One Company’s Waste is Another Company’s Feedstock

By Doug Smith | May 01, 2013

The art of rendering has been around for centuries either as a means of producing fats for food, or for the industry of the time. Bygone years of rendering for cooking fats, soap making, candle production, naval stores, and grease for the cap and ball hand guns of the Civil War are pretty much in the past with the exception of small niche markets, and for historical preservation. All the while, the rendering industry remains invisible to most of society.

The rendering industry of today is very different from the past industry by virtue of modern computer-controlled cooking systems, high-efficiency extraction, and regulations to control and track the waste feedstocks to the final products, which are analyzed for many items from moisture content to pesticide screening, metals and sulfur.

The markets into which rendered products are sold are different from the past and appear to be continuing to change. Traditionally and currently, the major markets are for agriculture use in feed ration blends for livestock to increase the calorie intake for each pound of feed eaten. This addition of fat results in faster growth of the animals, shorter time to market, and less expense to produce the food we eat every day.

Other usages direct the fats into the oleo chemicals industry. Many of these oleo chemicals can be found in paints, plastics, textile-sizing waxes for cloth production, textile softeners, lubricants and many more products. From the oleo chemicals industry, we also get the chemical that most of the readers will really relate to, and that is methyl esters of fatty acids (biodiesel).

Another growing segment of the buyers of rendered fats and oils is the competing industry of “renewable diesel” producers. Many renewable diesel producers are petroleum refiners who use the rendered products for reasons that vary from having a reliable, renewable feedstock, to other reasons such as fulfilling environmental portfolios.

The increase in the number of industries that use rendered products has been and is either a blessing or a curse, depending on who you are. The sword of Damocles hangs over all industries producing or selling fats and oils; for the rendering industry, the additional sales and markets have resulted in increased sales prices and profits but have also spawned theft and vandalism for many. And as industry goes, the losses and additional costs of production do two things, they cut into renderers’ profits and increase the cost to the buyer of the feedstocks, cutting into that industry’s bottom line.

Most reputable biodiesel producers understand these issues, and this has resulted in reputable competition for collecting waste oils at restaurants by biodiesel producers, or the understanding of feedstock prices from the renderer, which results in a sales relationship that continues to grow, helping to solidify the feedstock supply for that biodiesel producer. Many who have tried have found that collecting their own fats and oils can get expensive when the vehicles and processing equipment have to be purchased, in addition to the operating costs.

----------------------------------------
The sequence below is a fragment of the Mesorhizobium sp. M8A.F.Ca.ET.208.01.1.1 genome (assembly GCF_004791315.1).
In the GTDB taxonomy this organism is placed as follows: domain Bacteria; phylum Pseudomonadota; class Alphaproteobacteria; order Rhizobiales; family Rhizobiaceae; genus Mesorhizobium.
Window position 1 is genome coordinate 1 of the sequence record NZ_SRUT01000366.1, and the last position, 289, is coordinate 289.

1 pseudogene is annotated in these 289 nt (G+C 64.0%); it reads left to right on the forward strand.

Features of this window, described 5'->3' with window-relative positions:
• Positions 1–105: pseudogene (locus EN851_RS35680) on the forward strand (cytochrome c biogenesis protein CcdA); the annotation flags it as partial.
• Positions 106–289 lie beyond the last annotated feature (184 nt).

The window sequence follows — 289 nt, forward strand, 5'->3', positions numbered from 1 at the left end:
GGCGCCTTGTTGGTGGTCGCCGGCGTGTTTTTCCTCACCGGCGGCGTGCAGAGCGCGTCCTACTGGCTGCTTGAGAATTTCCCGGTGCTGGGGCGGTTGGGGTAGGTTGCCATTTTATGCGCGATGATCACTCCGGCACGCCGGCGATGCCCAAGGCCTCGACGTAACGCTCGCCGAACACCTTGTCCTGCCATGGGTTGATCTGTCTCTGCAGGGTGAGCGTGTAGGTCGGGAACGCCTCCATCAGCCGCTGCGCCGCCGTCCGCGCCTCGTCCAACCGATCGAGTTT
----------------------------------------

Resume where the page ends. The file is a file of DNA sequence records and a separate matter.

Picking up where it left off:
Currently the products sold by renderers are tallow, lard, poultry fat, yellow grease (aka inedible kitchen grease, used cooking oil), and brown grease (aka trap grease, interceptor grease). Tallow, lard and poultry fat are made from the scraps, trimmings and offal of beef, swine and chickens and turkeys, respectively. The process begins with the inspection of the material to prevent contaminants from entering the system, and then the material goes through a sizing grinder that feeds a continuous feed cooker, where the material is cooked at around 270 degrees Fahrenheit for 45 minutes to mainly kill any pathogens in the material and liberate the fats. The fat is then pressed from the solids where it goes through further filtering and drying before being quality checked to meet industry and customer specs. Yellow grease goes through a screening process and then is heated to allow faster decanting of the water and some solids. After decanting, the grease is heated to dry the remaining water and at the same time kill pathogens. Quality testing is then conducted to meet specs. Brown grease is brought in with all of the trap water and solids, which first go through screening to remove solids and dirt. The fat material is heated to decant water, then heated to dry and kill pathogens. Further filtering may be necessary to make this material meet specs for customers, but goes through the same quality testing to make sure the customers receive consistent products.

Author: Doug Smith
R&D Director, Baker Commodities Inc.
323-268-2801 ext. 3283
[email protected]

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